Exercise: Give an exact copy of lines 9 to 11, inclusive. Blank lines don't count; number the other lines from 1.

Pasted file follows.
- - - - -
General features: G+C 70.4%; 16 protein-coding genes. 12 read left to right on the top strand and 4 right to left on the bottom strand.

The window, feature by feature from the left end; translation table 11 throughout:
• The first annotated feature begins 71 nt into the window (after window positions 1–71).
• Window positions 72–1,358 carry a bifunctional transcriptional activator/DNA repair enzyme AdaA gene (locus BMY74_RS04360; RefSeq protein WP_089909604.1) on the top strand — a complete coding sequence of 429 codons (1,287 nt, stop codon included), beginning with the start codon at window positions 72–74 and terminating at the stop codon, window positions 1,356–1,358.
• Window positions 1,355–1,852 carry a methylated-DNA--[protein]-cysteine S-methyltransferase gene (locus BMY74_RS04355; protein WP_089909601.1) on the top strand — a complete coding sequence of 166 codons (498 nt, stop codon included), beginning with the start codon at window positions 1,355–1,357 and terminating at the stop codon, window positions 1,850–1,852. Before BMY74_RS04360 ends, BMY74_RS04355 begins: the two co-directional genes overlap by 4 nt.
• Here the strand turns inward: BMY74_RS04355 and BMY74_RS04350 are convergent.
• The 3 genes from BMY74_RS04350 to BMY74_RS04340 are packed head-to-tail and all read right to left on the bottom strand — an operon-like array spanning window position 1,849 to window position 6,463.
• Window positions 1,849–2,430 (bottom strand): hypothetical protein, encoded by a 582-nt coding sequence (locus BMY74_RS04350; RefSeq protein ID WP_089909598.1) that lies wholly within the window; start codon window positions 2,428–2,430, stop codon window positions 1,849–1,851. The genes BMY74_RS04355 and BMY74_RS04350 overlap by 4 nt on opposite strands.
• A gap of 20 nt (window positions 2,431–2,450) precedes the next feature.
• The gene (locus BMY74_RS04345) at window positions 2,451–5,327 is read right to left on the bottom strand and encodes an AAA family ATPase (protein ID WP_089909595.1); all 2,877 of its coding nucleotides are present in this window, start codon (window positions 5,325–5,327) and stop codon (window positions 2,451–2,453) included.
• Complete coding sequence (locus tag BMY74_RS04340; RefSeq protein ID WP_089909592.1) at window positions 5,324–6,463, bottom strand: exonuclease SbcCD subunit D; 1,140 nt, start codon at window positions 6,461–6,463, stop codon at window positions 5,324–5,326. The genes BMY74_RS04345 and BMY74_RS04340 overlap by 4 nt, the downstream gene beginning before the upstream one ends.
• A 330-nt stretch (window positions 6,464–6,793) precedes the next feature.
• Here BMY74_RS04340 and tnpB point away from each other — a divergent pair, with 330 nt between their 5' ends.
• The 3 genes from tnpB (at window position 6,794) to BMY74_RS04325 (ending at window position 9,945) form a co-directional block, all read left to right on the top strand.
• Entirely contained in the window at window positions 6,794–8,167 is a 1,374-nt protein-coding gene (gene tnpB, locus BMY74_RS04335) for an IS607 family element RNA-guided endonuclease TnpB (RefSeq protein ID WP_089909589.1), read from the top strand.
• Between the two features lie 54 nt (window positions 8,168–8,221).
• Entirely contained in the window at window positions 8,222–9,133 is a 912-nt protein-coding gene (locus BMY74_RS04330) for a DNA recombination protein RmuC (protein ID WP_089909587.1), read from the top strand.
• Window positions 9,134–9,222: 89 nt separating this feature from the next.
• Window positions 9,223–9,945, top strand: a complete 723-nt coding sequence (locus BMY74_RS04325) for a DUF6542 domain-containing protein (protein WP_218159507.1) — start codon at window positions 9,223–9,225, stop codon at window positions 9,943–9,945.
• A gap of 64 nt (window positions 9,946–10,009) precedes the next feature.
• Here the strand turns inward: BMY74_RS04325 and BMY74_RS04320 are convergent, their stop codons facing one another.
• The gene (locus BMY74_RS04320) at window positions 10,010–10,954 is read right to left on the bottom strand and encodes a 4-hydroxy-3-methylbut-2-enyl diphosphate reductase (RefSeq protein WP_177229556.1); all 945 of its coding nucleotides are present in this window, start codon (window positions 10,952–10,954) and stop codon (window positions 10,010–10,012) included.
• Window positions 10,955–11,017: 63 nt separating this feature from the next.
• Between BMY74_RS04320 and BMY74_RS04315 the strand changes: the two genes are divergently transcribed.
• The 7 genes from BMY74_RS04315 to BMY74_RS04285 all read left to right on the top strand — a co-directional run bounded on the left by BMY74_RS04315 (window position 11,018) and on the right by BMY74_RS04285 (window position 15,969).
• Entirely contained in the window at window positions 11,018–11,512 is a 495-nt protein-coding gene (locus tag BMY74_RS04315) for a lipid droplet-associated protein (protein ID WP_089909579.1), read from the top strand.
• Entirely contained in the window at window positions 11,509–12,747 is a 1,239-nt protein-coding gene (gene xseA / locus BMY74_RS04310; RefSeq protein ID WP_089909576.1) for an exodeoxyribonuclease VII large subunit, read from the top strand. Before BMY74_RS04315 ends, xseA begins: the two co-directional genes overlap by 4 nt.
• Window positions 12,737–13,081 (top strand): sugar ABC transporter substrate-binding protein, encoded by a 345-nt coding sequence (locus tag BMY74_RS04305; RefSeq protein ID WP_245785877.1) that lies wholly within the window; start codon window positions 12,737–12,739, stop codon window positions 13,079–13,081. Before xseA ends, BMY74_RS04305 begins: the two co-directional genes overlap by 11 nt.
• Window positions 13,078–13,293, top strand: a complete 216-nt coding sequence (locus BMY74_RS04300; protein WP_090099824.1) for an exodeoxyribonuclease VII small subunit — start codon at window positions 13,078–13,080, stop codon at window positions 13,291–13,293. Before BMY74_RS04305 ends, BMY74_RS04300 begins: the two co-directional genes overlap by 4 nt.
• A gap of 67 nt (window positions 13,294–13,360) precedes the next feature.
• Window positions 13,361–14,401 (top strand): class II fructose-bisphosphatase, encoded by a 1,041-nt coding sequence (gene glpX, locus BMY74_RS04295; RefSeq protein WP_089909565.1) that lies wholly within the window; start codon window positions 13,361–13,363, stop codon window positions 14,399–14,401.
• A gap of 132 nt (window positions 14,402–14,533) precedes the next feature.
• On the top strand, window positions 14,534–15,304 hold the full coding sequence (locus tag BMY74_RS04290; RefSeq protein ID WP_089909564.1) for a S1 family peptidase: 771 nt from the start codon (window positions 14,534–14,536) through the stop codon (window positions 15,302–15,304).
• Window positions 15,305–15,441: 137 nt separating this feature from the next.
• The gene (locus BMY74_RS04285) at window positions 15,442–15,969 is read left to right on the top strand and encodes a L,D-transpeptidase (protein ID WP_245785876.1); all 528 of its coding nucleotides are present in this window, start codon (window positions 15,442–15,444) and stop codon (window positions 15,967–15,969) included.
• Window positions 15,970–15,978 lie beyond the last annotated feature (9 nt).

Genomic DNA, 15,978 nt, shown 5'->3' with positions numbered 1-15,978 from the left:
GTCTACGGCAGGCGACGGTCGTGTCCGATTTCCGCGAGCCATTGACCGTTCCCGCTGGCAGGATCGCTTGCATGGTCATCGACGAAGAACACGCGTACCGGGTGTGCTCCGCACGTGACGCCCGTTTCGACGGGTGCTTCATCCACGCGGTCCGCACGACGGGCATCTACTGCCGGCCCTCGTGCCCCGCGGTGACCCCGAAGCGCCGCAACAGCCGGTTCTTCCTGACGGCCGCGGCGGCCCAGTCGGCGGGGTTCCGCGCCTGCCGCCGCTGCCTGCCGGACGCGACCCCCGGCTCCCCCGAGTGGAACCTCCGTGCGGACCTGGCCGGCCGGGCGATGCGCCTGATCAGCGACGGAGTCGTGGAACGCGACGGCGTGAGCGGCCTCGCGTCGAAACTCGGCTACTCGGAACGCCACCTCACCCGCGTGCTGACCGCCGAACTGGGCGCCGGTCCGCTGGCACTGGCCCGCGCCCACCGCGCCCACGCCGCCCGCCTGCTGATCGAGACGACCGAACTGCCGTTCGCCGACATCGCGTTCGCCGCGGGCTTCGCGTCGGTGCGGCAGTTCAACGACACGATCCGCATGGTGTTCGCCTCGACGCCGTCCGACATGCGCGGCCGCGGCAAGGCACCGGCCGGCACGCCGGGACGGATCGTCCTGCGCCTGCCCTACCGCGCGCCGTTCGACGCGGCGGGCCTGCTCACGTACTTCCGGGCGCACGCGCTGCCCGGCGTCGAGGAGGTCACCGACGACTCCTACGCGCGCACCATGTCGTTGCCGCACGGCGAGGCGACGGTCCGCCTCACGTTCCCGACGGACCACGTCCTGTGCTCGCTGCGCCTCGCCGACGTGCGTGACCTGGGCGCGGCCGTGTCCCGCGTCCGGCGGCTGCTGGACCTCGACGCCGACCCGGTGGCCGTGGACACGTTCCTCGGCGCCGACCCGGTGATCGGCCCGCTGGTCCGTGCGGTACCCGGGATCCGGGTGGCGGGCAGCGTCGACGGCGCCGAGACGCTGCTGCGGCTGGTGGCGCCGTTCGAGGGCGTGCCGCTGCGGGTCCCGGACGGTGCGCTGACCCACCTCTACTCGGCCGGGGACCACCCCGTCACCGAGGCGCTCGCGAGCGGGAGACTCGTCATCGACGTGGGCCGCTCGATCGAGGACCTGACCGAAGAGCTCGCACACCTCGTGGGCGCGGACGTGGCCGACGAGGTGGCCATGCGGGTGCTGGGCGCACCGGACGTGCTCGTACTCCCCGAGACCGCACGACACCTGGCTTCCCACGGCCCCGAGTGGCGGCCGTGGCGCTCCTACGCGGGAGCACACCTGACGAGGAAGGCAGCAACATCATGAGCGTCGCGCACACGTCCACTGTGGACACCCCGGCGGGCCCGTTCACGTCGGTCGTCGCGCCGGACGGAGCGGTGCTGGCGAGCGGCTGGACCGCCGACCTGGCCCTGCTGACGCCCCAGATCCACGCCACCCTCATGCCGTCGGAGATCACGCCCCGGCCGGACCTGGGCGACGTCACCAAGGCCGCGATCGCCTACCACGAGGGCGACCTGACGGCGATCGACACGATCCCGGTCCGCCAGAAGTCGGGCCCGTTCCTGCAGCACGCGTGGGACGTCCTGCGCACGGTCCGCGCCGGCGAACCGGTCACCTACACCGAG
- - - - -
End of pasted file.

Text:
• A gap of 20 nt (window positions 2,431–2,450) precedes the next feature.
• The gene (locus BMY74_RS04345) at window positions 2,451–5,327 is read right to left on the bottom strand and encodes an AAA family ATPase (protein ID WP_089909595.1); all 2,877 of its coding nucleotides are present in this window, start codon (window positions 5,325–5,327) and stop codon (window positions 2,451–2,453) included.
• Complete coding sequence (locus tag BMY74_RS04340; RefSeq protein ID WP_089909592.1) at window positions 5,324–6,463, bottom strand: exonuclease SbcCD subunit D; 1,140 nt, start codon at window positions 6,461–6,463, stop codon at window positions 5,324–5,326. The genes BMY74_RS04345 and BMY74_RS04340 overlap by 4 nt, the downstream gene beginning before the upstream one ends.